Sometimes it just takes seeing people actively making a difference, approaching what they do with a balance of realism and tenaciously optimism, to remind us we really can change the world, even if it’s in some small way.  The women of the documentary short Heroin(e) are saving lives and helping people change their circumstances every day.  Watching them is inspiring, and will move you to take action to help your part of the world heal, be better, find peace or create lasting change. 

The documentary short had its world premiere at the 2017 Telluride Film Festival, and is produced in collaboration with the Center for Investigative Reporting.  It began playing on Netflix on September 12th.  The film, which is directed by Peabody-award winning director and West Virginia native Elaine Sheldon, shows three women facing the opioid epidemic head-on in what is essentially the epicenter, Huntington, West Virginia, a town that has been called the “overdose capital of America.” Fire Chief Jan Radar, Drug Court Judge Patricia Keller, and Christian activist and realtor Necia Freeman, who started a “Brown Bag” ministry through her church, are tirelessly working to combat the crisis, each in their own way. The film doesn’t show any overdoses from start to finish.  It doesn’t follow the “scared straight” model, or mark the low ebb of an addict’s experience.  It shows what Radar, Keller, Freeman are doing to make a difference in a town with 10 times the national average of opioid overdoses.  They all believe and live by the idea that compassion and kindness, as well as the unflagging hope for longterm recovery in the population they serve.

The film, which clocks in at just under 40 minutes, follows these women in their daily experiences.  Jan Radar is the only woman in a fire department with nearly 100 firefighters, and has risen through the rank over her over 20 years of service to fire chief.  Judge Keller is the judge of the Cabell County drug court.  Freeman, who began her ministry feeding children who would otherwise go hungry in her county, began a ministry for sex workers, many of whom can point to addiction as a leading cause of their circumstances.  I sat down with director Sheldon, and the three women featured in the film, to ask them about their experience.

Leslie Combemale to Sheldon:  What drew you to this particular subject matter?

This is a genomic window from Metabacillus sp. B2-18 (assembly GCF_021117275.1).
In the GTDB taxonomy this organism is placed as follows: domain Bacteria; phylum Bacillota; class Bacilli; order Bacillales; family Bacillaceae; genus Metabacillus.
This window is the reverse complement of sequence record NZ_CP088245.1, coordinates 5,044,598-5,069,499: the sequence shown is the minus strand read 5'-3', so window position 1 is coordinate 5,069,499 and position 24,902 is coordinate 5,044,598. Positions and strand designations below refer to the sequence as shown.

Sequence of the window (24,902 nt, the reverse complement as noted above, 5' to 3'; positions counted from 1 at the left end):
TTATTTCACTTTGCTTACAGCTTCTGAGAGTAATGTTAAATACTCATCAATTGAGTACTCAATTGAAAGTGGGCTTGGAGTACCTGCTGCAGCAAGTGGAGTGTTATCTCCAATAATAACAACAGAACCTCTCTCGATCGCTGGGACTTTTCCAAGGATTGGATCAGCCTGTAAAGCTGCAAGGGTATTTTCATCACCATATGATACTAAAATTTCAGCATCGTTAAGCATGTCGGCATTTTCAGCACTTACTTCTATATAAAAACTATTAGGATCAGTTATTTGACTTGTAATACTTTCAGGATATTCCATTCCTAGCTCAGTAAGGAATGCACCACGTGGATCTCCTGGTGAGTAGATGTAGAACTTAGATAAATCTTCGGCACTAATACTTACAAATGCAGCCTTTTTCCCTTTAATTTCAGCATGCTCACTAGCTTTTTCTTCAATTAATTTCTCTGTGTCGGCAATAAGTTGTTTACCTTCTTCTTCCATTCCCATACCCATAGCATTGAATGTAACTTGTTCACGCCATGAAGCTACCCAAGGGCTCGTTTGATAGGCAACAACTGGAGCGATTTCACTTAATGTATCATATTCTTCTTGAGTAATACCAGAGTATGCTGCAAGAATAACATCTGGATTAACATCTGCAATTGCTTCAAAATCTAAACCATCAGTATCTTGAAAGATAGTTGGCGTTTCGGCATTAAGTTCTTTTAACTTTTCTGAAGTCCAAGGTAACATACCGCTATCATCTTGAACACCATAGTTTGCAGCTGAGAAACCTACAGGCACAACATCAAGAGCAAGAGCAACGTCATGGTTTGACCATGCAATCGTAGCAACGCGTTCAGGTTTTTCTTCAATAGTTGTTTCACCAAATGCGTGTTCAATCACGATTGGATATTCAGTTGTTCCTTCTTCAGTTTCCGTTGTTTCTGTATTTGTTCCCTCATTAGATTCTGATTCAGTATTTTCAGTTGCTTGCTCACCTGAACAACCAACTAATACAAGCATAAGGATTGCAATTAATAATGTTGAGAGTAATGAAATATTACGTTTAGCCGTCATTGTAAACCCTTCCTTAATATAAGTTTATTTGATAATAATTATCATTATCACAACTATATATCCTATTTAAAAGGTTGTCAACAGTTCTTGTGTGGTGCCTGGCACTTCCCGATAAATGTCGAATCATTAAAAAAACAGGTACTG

Sheldon: I’m from West Virginia, so that part of the country is part of my experience, as someone who left and returned. I had classmates that I’ve lost to this issue, so it’s a topic that’s been haunting me as a native to want to do something about it for a while, and it wasn’t until I met these women that I found a way into it that was more hopeful and allowed me to face my fears about what we were going to do about the future.  Meeting these women really inspired the film.

LC: How did you discover these women?  Did you have some idea what they were doing?

ES: I’d seen Jan in a piece or two about Huntington in the past.  She’s pretty public.  I met Jan and she introduced me to these other two women and then we spent about a week together filming.  About six months passed, and then it was just sitting on my hard drive while my husband and I started working on another documentary about four men going through recovery from heroine addiction.  While this was sitting on the hard drive, the Center for Investigative Reporting put a call out for the Glass Breaker Initiative, which is films about women making change, so we finally found a way to put that footage to good use and went back and shot more and shot 5 or so more days over the course of a year.

LC: So many docs come out, and there’s such a push for this movie. 

ES: Yes, Netflix is very powerful. I think Netflix is starting to get behind shorts in a big way. Which is great to see.  This is less of a short film and more of a featurette at 40 minutes. It’s half of a feature.  It has enough meat to start a conversation.  We created a companion guide to accompany it to make an hour-long experience where you can look at your own community and this issue. It’s an easy access point for people, being not too short and not too long. Netflix is putting a lot of power behind short docs, because they’ve had a lot of success getting to Academy Award nominations last year with Extremis and White Helmets so I think they’re seeing there’s a demand for these longer shorts.

LC: What is the main thing you learned from these women?

ES: Their stamina and resilience surprises me, and the fact that every person they touch they can have an impact on. That’s really inspiring to me. When you look at this problem from a larger view, it seems insurmountable, and unsolvable and never-ending.  Seeing them through their daily interactions with people making change, even through their ups and downs, their setbacks, seeing them persevere through that, that’s what we need to get through this.  That’s what surprised me the most, was I kept expecting for them to get disappointed to the point of giving up, but they have it within themselves to keep going.  They never give up. I admire so much that very day they never give up.